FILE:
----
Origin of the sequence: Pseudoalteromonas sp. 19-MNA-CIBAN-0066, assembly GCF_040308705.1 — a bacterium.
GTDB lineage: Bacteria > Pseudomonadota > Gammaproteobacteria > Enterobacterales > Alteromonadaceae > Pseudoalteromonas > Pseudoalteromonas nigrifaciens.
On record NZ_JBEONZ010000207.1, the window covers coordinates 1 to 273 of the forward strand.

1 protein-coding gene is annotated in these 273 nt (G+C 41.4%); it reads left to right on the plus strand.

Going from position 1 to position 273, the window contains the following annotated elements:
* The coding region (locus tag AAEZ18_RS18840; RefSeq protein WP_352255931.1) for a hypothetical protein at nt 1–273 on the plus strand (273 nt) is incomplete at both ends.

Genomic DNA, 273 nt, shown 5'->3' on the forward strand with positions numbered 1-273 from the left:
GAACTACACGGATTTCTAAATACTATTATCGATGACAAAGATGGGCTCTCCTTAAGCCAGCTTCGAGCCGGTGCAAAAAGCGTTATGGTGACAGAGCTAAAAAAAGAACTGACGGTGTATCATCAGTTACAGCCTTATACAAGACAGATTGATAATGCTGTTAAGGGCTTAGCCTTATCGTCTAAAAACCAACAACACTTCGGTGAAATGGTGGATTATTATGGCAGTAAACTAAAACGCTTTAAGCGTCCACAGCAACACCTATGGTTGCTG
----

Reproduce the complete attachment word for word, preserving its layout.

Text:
Origin of the sequence: Pseudoalteromonas sp. 19-MNA-CIBAN-0066, assembly GCF_040308705.1 — a bacterium.
GTDB lineage: Bacteria > Pseudomonadota > Gammaproteobacteria > Enterobacterales > Alteromonadaceae > Pseudoalteromonas > Pseudoalteromonas nigrifaciens.
On record NZ_JBEONZ010000207.1, the window covers coordinates 1 to 273 of the forward strand.

1 protein-coding gene is annotated in these 273 nt (G+C 41.4%); it reads left to right on the plus strand.

Going from position 1 to position 273, the window contains the following annotated elements:
* The coding region (locus tag AAEZ18_RS18840; RefSeq protein WP_352255931.1) for a hypothetical protein at nt 1–273 on the plus strand (273 nt) is incomplete at both ends.

Genomic DNA, 273 nt, shown 5'->3' on the forward strand with positions numbered 1-273 from the left:
GAACTACACGGATTTCTAAATACTATTATCGATGACAAAGATGGGCTCTCCTTAAGCCAGCTTCGAGCCGGTGCAAAAAGCGTTATGGTGACAGAGCTAAAAAAAGAACTGACGGTGTATCATCAGTTACAGCCTTATACAAGACAGATTGATAATGCTGTTAAGGGCTTAGCCTTATCGTCTAAAAACCAACAACACTTCGGTGAAATGGTGGATTATTATGGCAGTAAACTAAAACGCTTTAAGCGTCCACAGCAACACCTATGGTTGCTG